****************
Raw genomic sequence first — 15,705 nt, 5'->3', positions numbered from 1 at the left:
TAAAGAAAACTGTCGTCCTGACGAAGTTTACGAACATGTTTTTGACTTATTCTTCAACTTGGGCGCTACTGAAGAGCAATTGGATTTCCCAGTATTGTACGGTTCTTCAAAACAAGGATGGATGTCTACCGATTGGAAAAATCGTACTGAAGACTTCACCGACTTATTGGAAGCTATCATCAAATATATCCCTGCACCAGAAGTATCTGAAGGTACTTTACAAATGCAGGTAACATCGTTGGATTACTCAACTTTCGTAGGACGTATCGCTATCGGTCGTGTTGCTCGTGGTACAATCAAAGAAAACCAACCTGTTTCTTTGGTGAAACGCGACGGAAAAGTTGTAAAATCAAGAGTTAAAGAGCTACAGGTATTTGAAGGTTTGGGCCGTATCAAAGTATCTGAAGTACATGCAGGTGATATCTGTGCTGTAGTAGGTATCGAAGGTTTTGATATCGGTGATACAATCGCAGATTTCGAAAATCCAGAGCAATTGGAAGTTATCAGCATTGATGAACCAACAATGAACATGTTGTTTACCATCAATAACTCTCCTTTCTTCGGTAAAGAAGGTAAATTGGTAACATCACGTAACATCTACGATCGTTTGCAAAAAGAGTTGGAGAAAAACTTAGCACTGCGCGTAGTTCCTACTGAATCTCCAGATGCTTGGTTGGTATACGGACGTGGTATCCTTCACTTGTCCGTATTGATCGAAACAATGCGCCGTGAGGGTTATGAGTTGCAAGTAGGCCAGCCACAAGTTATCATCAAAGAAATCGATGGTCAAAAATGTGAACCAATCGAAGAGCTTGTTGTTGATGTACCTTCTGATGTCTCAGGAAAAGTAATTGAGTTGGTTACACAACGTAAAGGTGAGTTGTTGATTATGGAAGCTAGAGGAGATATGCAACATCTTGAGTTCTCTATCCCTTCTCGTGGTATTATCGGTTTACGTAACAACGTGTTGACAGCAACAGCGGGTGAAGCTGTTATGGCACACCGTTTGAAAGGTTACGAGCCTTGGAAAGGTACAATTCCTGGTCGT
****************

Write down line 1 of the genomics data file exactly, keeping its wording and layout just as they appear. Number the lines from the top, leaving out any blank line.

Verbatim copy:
Raw genomic sequence first — 15,705 nt, 5'->3', positions numbered from 1 at the left: